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ABF Central Region Teamsters reject strike authorization

By Staff
October 30, 2013

Teamsters employees at ABF Freight System covered by the Central Region Local Cartage supplement to the ABF National Master Freight Agreement (NMFA), the sixth-largest less-than-truckload (LTL) carrier in the country, told ABF on October 29 that they have voted to reject a strike authorization.

Teamsters officials said there was 77 percent turnout among membership covered by the Central Region Local Cartage Supplement which voted not to strike by a 70 percent to 30 percent margin.

ABF said there will be no strike by employees in the affected region or in other parts of its national system, and it added that the next steps towards finalization of the national agreement will be determined in the near future. And it added that the five-year NMFA is the first agreement it has negotiated on its own behalf.

The Central Region Local Cartage Supplement, noted Delco, is the last remaining supplement outstanding that has prevented the national agreement from going into effect.

In late September ABF reached another extension with the Teamsters while the groups work through the process for resolving the two remaining supplements to the ABF National Master Freight Agreement.

ABF said in a statement that the national agreement was approved by a majority of Teamster employees on June 27, with the increases in contributions to health, welfare and pension plans that were supposed to begin August 1 not going into effect as scheduled until the two remaining supplemental agreements are resolved.

Stephens analyst Brad Delco wrote in a research note that this vote “eliminates a significant hurdle to completing the negotiating process,” adding that “once complete, we believe ABFS will be in a better position to compete with its non-unionized peers and will return the company to a path of sustained profitability.”

As previously reported, the contract includes an immediate 7 percent wage reduction covering 7,000 ABF Teamsters that is restored by the fifth year of the contract. The overall agreement was narrowly approved by ABF Teamsters on June 27. But seven “local/area supplements” were again placed on the local ballots for approval.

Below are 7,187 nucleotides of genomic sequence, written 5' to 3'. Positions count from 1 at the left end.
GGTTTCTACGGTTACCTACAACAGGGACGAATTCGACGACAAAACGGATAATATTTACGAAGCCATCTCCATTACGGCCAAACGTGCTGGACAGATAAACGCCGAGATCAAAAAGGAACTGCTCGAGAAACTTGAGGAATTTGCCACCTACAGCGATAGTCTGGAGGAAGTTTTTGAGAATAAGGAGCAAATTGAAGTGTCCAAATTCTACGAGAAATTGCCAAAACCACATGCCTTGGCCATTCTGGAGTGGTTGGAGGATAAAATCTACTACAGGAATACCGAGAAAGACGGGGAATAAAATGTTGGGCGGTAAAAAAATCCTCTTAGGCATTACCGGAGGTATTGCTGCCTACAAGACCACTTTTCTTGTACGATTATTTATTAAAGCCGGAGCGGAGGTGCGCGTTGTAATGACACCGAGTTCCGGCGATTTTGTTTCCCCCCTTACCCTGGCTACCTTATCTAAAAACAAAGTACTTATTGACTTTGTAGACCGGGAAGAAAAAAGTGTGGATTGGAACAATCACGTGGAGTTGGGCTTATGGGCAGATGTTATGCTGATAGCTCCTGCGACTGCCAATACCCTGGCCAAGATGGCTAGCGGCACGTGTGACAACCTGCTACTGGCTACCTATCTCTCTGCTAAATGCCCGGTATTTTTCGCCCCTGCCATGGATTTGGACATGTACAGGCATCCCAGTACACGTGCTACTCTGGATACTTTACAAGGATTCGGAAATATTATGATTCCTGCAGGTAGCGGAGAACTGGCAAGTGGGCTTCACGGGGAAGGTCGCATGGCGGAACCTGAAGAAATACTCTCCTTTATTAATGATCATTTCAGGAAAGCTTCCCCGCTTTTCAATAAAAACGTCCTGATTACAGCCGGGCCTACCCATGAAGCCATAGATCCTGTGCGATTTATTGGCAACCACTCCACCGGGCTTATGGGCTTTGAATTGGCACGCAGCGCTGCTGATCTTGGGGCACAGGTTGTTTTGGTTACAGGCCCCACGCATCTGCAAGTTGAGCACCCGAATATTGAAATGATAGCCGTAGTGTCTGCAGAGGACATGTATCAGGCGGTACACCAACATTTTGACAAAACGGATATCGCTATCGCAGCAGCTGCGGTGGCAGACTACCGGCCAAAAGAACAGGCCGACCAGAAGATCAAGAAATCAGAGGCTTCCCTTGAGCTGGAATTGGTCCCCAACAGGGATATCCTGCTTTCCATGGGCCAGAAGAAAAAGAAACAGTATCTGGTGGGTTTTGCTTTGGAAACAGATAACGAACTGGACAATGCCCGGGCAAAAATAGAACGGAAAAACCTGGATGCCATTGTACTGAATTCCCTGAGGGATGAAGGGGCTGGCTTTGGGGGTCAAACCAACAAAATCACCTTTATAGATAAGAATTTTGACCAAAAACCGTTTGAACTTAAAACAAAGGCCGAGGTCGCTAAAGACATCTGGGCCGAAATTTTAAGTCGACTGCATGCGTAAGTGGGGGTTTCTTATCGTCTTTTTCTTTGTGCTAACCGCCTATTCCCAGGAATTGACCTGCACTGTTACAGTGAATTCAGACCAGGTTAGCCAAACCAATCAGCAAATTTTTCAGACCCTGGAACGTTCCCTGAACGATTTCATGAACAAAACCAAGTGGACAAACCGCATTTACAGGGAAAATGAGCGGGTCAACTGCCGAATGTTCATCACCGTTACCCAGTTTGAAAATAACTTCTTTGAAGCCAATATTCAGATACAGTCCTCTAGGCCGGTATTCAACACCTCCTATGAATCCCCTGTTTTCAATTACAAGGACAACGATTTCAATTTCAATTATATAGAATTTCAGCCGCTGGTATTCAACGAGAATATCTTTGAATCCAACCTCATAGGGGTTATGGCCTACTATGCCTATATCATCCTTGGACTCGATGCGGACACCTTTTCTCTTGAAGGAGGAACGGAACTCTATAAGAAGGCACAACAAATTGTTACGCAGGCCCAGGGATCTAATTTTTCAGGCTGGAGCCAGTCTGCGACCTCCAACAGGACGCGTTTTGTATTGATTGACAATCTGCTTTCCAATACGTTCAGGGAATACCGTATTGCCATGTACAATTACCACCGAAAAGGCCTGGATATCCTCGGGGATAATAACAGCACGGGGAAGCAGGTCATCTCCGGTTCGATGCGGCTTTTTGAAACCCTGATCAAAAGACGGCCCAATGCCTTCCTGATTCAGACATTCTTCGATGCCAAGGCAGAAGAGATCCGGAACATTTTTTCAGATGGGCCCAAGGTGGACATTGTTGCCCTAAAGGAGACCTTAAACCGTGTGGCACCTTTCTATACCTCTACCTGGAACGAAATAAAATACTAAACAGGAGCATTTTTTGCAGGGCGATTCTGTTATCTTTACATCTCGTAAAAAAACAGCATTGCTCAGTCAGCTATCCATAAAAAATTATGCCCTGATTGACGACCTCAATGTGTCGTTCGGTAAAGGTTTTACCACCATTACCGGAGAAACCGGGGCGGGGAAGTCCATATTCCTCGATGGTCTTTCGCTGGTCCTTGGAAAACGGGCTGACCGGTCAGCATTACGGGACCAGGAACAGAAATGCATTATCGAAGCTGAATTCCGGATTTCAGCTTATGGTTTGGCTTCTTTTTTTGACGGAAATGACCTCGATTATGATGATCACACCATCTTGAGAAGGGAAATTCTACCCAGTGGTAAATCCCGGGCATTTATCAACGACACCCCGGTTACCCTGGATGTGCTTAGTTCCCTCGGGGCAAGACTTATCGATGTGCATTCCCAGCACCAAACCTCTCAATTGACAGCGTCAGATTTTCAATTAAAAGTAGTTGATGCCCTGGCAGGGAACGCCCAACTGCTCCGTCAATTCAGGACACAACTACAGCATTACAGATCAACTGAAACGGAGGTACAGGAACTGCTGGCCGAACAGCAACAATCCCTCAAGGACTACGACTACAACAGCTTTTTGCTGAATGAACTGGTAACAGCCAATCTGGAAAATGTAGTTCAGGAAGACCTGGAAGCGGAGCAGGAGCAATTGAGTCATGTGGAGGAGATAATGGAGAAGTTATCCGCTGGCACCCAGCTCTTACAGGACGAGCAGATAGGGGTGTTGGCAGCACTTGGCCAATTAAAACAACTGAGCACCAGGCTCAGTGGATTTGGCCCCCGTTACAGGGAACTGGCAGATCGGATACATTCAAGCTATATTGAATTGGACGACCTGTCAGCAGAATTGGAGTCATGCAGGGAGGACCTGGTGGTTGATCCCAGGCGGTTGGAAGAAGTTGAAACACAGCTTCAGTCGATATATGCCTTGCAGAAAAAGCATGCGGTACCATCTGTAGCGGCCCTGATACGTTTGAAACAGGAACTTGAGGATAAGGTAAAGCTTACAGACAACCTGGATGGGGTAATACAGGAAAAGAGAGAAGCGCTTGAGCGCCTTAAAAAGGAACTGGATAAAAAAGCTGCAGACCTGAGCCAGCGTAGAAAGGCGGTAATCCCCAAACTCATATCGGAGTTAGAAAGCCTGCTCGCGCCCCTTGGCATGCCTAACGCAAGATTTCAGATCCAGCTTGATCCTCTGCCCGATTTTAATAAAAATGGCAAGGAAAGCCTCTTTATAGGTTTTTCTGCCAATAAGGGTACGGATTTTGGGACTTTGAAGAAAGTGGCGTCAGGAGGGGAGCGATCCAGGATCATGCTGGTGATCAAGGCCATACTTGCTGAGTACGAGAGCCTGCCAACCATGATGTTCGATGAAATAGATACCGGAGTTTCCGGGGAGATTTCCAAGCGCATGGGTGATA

Parent Arkansas Best Corp. said late in late August that only five of the seven supplements were approved after further negotiations and rank-and-file voting. Until supplemental agreements covering the Teamsters’ Central Region Local Cartage and the Western States Office Employees are approved, overall wage savings from the new contract will not start to be realized by ABF.
“The national master portion of the ABF National Master Freight Agreement has previously been approved, but will not take effect until the status of the two remaining supplements is resolved,” the Teamsters said in a statement.
Arkansas Best Corp. in a filing with the Securities and Exchange Commission, called the new five-year agreement “an important step to return ABF to its historic profitability, while preserving the best-paying jobs and benefits in the freight industry.”
ABF wants some of those jobs to be a little less well paid. Unionized rival YRC Worldwide is operating with an agreement that its 15,000 Teamsters are paid 15 percent less than the National Master Freight Agreement (NMFA) requires. That 15 percent wage cut amounts to about a $80 million savings annually for YRC, which has lost in excess of $2.6 billion since 2007.
Using that same calculus, ABF stands to save approximately $16.5 million annually from its 7 percent wage concession covering its 7,500 Teamsters. 

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